Ralph Breaks The Internet’s Directors On The Importance Of Slaughter Race, The Film’s Grand Theft Auto Clone

Ralph Breaks The Internet’s Directors On The Importance Of Slaughter Race, The Film’s Grand Theft Auto Clone

The world of Wreck-It Ralph was born from video games. In the first film, there’s Fix-It Felix Jr., Sugar Rush, and Hero’s Duty. And even though the second film, Ralph Breaks the Internet, doesn’t take place in an arcade, the filmmakers were not going to miss a chance to add another game to the universe.

That new game is called Slaughter Race and it’s a huge, huge part of Ralph Breaks the Internet. You might not know that yet because it’s been only glimpsed briefly in Gal Gadot’s character, Shank. However, once you see the movie, you’ll not only want to play Slaughter Race immediately but learn more about it too. Unfortunately, we can’t help with the former, but we can help with the latter.

“We knew Vanellope should end up in a racing game, that it was going to serve as sort of a wedge in [she and Ralph’s] relationship and that it would be something where she would start to fall in love with the internet,” co-director Phil Johnston told io9.

From there, inspiration was initially drawn from that past. In the first Wreck-It Ralph, early on in development, there was going to be a fourth game. A kind of Sims meets Grand Theft Auto hybrid called Extreme Easy Living 2. And though Slaughter Race is way, way more intense than that, co-director Rich Moore admitted they drew some inspiration from that previous work.

“I think it came out of it a little bit,” Moore said. “Slaughter Race is a lot more dangerous than Extreme Easy Living was. That was more of a spring break video game. More like Sims or Second Life but it kind of pushed a little bit more. Slaughter Race is more GTA and Saints Row.”

Extreme Easy Living 2 was cut from Wreck-It Ralph for a bunch of reasons, but one of the biggest was the idea that a lazy spring break game didn’t make sense for the setting.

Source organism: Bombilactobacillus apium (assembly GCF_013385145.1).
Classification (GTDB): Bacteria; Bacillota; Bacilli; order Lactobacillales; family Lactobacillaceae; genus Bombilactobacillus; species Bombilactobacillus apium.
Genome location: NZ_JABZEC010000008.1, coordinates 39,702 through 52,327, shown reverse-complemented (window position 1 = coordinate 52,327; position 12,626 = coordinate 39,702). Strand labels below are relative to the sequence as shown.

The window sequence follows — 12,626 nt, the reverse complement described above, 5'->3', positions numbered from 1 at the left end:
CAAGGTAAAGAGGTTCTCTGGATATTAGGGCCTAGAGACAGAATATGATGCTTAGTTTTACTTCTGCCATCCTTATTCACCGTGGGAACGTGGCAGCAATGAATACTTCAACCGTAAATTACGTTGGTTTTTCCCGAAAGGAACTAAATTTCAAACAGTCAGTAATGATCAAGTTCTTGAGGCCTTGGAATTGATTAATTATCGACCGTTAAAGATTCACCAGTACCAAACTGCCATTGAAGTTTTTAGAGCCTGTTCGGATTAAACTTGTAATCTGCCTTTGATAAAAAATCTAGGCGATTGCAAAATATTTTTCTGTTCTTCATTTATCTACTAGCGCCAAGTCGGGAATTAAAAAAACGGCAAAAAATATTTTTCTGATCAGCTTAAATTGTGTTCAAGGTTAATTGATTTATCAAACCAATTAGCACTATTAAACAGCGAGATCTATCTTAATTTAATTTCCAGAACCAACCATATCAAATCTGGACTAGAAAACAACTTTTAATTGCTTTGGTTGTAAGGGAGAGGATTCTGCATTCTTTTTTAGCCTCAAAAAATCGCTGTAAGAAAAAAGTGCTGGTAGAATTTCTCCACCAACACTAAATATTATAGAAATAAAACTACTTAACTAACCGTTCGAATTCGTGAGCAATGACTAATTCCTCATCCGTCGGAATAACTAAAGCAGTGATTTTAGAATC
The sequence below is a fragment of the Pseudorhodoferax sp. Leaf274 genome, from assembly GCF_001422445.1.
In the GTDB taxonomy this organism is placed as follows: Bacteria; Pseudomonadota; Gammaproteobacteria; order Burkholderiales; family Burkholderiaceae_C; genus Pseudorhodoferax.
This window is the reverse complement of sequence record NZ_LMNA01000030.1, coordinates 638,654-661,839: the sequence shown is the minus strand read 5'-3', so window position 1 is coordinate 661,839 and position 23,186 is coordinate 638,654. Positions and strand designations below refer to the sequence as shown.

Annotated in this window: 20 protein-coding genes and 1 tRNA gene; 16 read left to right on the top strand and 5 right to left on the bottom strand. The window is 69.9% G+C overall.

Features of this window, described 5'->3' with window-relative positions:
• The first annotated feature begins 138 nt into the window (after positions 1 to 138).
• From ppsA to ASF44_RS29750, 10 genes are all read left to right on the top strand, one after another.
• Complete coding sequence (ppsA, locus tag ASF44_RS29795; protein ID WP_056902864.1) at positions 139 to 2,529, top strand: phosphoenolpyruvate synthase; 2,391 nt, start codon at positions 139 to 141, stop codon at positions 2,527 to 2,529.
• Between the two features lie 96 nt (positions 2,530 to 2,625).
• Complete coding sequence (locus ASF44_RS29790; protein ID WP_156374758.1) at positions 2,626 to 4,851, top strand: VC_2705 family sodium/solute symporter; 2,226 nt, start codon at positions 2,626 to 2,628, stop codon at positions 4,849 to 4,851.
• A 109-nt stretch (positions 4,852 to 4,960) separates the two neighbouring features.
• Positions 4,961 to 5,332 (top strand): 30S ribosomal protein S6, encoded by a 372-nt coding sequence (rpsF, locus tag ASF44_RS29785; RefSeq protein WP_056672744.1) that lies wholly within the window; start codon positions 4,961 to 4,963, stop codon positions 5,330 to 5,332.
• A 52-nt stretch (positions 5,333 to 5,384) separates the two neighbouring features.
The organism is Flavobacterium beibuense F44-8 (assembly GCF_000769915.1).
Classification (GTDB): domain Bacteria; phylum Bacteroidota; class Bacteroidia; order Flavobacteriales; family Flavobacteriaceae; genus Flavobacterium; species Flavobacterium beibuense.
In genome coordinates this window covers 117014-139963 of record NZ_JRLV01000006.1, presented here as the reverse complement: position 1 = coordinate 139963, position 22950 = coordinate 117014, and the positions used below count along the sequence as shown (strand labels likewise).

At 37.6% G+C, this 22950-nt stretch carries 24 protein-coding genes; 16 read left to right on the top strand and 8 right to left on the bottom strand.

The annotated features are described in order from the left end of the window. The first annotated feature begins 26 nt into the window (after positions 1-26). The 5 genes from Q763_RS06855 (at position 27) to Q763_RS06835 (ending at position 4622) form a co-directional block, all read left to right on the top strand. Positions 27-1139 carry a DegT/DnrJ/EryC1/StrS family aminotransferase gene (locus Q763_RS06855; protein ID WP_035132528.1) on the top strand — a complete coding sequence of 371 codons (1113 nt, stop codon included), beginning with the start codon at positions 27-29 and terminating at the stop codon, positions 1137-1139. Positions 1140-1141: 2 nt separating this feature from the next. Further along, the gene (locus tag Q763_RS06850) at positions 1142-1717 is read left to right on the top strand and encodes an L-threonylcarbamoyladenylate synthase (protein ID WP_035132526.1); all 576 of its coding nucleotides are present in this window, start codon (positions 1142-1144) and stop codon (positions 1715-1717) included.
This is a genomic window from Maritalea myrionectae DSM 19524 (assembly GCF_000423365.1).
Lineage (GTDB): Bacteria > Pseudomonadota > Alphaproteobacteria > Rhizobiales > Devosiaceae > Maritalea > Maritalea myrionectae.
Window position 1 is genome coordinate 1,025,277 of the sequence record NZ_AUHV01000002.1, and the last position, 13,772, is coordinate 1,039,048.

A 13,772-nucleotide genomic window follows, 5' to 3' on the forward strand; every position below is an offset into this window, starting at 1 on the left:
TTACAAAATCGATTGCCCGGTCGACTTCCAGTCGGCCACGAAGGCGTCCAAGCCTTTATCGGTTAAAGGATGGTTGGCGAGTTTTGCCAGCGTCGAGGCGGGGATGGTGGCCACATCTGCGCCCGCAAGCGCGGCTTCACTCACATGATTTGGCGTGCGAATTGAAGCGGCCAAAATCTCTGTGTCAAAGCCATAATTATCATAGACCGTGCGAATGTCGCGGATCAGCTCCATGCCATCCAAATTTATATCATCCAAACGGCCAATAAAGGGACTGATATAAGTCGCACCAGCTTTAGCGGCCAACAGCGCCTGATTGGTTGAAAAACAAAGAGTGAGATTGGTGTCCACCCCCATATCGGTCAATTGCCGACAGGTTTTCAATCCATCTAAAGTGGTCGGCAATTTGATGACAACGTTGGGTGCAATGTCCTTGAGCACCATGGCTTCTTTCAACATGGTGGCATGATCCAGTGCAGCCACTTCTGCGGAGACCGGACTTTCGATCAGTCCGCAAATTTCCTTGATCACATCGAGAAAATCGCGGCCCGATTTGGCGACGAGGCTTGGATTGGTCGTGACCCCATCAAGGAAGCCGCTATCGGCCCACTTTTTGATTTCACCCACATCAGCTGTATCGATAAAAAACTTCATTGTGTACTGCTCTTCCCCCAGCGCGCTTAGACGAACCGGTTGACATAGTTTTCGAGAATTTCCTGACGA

“I remember we said, ‘Oh, this didn’t make sense within an arcade game,’” Johnston said. “But if we ever did an online game. Then you can have a competitive hot tubbing game.”

While there’s no competitive hot tubbing in Slaughter Race (at least that we see), Ralph Breaks the Internet takes place in the internet, which meant the world of online gaming was a component that had to be explored. The game also had to serve a thematic purpose, though, and Moore recalls that also took some trial and error.

There was a short minute where it was going to be a game that kind of represents a low road that [Vanellope] took on the internet that she thought was what she wanted but then turned out bad,” Moore said. “But we were like ‘What are we doing? If our whole thing is don’t judge a book by its cover, why are we saying that this violent looking game is actually bad? Where is the fun in that?’ What it should be is that, under the hood, it’s good people and it’s Ralph that sees it as bad. It shouldn’t be a diatribe about violent video games.”

Add up the savage exterior, the needs of the story, the online component, the old deleted game, and Slaughter Race starts to come into focus. But there was one more thing. One more moment that truly made Slaughter Race the right choice for Ralph Breaks the Internet. However, it’s a minor spoiler so…

Within the world where Shank and her crew blow things up and race cars, Vanellope gets her very own huge musical production number, much like a classic Disney princess song. That song developed late in the filmmaking process and came about for two reasons, one of which was simply the filmmakers thinking, “Oh my God! Wouldn’t it be cool to do a big musical princess song in the middle of Saints Row or Grand Theft Auto?” Moore said. And so they did.

The other reason, oddly enough, came from the highly-publicized Disney princess scene.

“When that scene with the princesses was first imagined, the story was different,” Johnston said. “Once we realised these princesses really need to help Penelope pursue her dream…that princess scene needed to be about them encouraging her to listen to her heart and follow the things she dreams about. And that’s when we’re like ‘Well, what do princesses do when talking about their dreams? They sing.”

The resulting song is called “A Place Called Slaughter Race,” and is performed in the movie by Silverman and Gadot with music from Disney legend Alan Menken. A pop version by Julia Michaels also runs over the credits.

The scene is one of the film’s big highlights, a true showcase for everything that makes the latest game in the world of Wreck-It Ralph just right.

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